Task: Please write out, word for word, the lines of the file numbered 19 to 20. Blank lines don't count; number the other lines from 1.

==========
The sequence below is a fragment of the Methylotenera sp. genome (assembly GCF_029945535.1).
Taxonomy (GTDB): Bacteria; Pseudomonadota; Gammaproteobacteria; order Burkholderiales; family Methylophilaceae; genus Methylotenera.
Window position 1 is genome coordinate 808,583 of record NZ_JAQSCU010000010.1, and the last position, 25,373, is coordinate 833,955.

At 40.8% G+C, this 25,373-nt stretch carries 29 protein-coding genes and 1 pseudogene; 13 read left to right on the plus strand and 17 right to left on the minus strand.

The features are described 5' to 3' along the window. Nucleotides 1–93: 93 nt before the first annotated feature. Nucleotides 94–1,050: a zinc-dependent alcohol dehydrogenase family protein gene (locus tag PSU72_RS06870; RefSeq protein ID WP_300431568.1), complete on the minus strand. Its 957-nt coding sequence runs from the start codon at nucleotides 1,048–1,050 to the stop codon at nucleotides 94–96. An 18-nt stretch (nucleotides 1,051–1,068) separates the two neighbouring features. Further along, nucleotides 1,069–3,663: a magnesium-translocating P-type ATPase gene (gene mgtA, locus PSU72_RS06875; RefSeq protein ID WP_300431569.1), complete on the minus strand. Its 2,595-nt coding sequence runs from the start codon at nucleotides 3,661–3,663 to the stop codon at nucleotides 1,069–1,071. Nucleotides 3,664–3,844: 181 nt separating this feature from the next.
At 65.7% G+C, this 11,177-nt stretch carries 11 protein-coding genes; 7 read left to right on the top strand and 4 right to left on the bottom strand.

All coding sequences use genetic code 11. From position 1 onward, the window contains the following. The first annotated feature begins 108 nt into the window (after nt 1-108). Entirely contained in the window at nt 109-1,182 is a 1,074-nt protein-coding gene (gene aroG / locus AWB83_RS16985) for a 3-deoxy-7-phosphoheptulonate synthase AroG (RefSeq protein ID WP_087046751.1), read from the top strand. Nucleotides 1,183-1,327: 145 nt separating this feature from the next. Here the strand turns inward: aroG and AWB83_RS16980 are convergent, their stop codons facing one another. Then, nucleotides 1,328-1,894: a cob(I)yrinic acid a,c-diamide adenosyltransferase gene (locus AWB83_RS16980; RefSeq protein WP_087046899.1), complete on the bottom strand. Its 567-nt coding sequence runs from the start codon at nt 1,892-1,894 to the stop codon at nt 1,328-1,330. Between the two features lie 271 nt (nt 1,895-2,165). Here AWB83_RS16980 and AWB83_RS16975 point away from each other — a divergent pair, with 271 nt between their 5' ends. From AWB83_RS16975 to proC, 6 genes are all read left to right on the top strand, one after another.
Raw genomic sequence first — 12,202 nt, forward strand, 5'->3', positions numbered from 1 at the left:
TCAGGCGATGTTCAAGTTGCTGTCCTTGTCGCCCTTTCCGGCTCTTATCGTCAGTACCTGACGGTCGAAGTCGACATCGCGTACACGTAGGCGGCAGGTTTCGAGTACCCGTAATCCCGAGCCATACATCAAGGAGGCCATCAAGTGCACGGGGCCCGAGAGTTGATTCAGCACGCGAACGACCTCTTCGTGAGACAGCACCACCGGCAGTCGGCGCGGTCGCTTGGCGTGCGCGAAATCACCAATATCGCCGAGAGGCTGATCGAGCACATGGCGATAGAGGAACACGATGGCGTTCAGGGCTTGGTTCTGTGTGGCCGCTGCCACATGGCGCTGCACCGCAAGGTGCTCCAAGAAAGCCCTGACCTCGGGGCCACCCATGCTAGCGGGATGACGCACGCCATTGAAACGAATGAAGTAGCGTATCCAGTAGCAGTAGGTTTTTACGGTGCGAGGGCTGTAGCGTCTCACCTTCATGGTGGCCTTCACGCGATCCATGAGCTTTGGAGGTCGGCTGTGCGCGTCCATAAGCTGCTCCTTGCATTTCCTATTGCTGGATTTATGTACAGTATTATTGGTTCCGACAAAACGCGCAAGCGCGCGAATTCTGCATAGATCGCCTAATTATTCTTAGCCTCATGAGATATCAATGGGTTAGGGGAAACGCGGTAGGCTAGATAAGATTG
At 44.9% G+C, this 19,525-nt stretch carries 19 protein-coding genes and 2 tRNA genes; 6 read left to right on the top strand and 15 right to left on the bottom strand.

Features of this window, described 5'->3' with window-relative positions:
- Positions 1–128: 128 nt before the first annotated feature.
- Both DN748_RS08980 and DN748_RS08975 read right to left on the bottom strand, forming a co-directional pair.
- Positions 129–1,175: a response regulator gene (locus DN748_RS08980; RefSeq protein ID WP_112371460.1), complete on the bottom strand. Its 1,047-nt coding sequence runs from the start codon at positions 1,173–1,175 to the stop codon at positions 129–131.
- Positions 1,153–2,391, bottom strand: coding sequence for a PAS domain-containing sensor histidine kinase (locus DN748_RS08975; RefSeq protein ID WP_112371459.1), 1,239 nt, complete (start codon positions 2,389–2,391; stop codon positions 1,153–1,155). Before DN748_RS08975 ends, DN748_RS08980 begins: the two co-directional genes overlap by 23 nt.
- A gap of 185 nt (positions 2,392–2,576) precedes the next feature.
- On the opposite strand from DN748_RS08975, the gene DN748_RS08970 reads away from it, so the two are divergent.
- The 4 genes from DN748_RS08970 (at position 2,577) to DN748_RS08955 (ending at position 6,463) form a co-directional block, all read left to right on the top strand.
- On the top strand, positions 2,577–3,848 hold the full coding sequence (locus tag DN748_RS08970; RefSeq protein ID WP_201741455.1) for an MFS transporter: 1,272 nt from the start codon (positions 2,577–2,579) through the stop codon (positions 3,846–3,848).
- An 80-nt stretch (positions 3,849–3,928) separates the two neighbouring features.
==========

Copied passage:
- On the top strand, positions 2,577–3,848 hold the full coding sequence (locus tag DN748_RS08970; RefSeq protein ID WP_201741455.1) for an MFS transporter: 1,272 nt from the start codon (positions 2,577–2,579) through the stop codon (positions 3,846–3,848).
- An 80-nt stretch (positions 3,849–3,928) separates the two neighbouring features.